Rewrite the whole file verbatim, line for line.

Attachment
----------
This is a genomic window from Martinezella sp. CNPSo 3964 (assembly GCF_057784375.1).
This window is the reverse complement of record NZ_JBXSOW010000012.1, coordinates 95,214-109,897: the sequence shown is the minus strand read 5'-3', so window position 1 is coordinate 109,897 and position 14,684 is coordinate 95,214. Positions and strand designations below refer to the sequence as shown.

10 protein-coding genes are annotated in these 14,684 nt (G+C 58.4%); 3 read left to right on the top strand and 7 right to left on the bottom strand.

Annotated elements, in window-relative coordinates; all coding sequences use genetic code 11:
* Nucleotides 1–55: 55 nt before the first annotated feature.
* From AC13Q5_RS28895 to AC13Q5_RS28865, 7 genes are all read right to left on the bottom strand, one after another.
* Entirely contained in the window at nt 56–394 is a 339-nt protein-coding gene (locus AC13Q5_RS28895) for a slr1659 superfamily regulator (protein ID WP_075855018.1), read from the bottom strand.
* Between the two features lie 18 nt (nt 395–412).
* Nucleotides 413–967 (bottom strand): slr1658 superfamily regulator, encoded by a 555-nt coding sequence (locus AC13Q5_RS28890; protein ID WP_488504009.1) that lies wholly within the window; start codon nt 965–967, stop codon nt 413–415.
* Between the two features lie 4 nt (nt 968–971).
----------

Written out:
This is a genomic window from Martinezella sp. CNPSo 3964 (assembly GCF_057784375.1).
This window is the reverse complement of record NZ_JBXSOW010000012.1, coordinates 95,214-109,897: the sequence shown is the minus strand read 5'-3', so window position 1 is coordinate 109,897 and position 14,684 is coordinate 95,214. Positions and strand designations below refer to the sequence as shown.

10 protein-coding genes are annotated in these 14,684 nt (G+C 58.4%); 3 read left to right on the top strand and 7 right to left on the bottom strand.

Annotated elements, in window-relative coordinates; all coding sequences use genetic code 11:
* Nucleotides 1–55: 55 nt before the first annotated feature.
* From AC13Q5_RS28895 to AC13Q5_RS28865, 7 genes are all read right to left on the bottom strand, one after another.
* Entirely contained in the window at nt 56–394 is a 339-nt protein-coding gene (locus AC13Q5_RS28895) for a slr1659 superfamily regulator (protein ID WP_075855018.1), read from the bottom strand.
* Between the two features lie 18 nt (nt 395–412).
* Nucleotides 413–967 (bottom strand): slr1658 superfamily regulator, encoded by a 555-nt coding sequence (locus AC13Q5_RS28890; protein ID WP_488504009.1) that lies wholly within the window; start codon nt 965–967, stop codon nt 413–415.
* Between the two features lie 4 nt (nt 968–971).